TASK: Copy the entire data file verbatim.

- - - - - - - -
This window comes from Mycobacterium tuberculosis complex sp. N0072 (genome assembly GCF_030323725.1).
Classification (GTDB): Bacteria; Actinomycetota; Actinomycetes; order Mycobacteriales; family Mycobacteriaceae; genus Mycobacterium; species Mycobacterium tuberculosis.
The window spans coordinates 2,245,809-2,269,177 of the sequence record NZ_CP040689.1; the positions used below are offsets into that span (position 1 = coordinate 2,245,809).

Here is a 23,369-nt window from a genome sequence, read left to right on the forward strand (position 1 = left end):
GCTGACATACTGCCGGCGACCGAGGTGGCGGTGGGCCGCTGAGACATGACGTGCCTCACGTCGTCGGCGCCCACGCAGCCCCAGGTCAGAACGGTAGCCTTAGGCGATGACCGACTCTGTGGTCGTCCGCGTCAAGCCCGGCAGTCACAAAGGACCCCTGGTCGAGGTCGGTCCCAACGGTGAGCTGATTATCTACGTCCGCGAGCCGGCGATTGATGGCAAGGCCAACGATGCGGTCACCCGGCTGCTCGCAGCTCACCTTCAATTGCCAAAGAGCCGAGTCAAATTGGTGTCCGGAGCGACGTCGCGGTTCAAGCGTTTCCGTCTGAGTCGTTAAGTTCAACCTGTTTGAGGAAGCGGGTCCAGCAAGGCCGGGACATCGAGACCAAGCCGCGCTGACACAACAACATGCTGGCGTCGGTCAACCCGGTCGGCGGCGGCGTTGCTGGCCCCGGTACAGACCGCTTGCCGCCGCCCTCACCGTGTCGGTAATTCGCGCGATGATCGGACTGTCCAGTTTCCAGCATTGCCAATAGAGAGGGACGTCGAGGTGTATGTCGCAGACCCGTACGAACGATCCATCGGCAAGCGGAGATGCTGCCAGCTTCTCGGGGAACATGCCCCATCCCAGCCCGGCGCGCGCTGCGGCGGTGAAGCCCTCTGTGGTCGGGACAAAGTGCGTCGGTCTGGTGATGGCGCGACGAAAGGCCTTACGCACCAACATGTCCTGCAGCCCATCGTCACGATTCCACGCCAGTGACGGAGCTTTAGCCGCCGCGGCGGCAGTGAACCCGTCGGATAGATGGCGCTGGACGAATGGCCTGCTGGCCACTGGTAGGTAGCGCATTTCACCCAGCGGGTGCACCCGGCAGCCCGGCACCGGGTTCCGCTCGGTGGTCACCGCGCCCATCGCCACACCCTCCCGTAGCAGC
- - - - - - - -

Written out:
This window comes from Mycobacterium tuberculosis complex sp. N0072 (genome assembly GCF_030323725.1).
Classification (GTDB): Bacteria; Actinomycetota; Actinomycetes; order Mycobacteriales; family Mycobacteriaceae; genus Mycobacterium; species Mycobacterium tuberculosis.
The window spans coordinates 2,245,809-2,269,177 of the sequence record NZ_CP040689.1; the positions used below are offsets into that span (position 1 = coordinate 2,245,809).

Here is a 23,369-nt window from a genome sequence, read left to right on the forward strand (position 1 = left end):
GCTGACATACTGCCGGCGACCGAGGTGGCGGTGGGCCGCTGAGACATGACGTGCCTCACGTCGTCGGCGCCCACGCAGCCCCAGGTCAGAACGGTAGCCTTAGGCGATGACCGACTCTGTGGTCGTCCGCGTCAAGCCCGGCAGTCACAAAGGACCCCTGGTCGAGGTCGGTCCCAACGGTGAGCTGATTATCTACGTCCGCGAGCCGGCGATTGATGGCAAGGCCAACGATGCGGTCACCCGGCTGCTCGCAGCTCACCTTCAATTGCCAAAGAGCCGAGTCAAATTGGTGTCCGGAGCGACGTCGCGGTTCAAGCGTTTCCGTCTGAGTCGTTAAGTTCAACCTGTTTGAGGAAGCGGGTCCAGCAAGGCCGGGACATCGAGACCAAGCCGCGCTGACACAACAACATGCTGGCGTCGGTCAACCCGGTCGGCGGCGGCGTTGCTGGCCCCGGTACAGACCGCTTGCCGCCGCCCTCACCGTGTCGGTAATTCGCGCGATGATCGGACTGTCCAGTTTCCAGCATTGCCAATAGAGAGGGACGTCGAGGTGTATGTCGCAGACCCGTACGAACGATCCATCGGCAAGCGGAGATGCTGCCAGCTTCTCGGGGAACATGCCCCATCCCAGCCCGGCGCGCGCTGCGGCGGTGAAGCCCTCTGTGGTCGGGACAAAGTGCGTCGGTCTGGTGATGGCGCGACGAAAGGCCTTACGCACCAACATGTCCTGCAGCCCATCGTCACGATTCCACGCCAGTGACGGAGCTTTAGCCGCCGCGGCGGCAGTGAACCCGTCGGATAGATGGCGCTGGACGAATGGCCTGCTGGCCACTGGTAGGTAGCGCATTTCACCCAGCGGGTGCACCCGGCAGCCCGGCACCGGGTTCCGCTCGGTGGTCACCGCGCCCATCGCCACACCCTCCCGTAGCAGC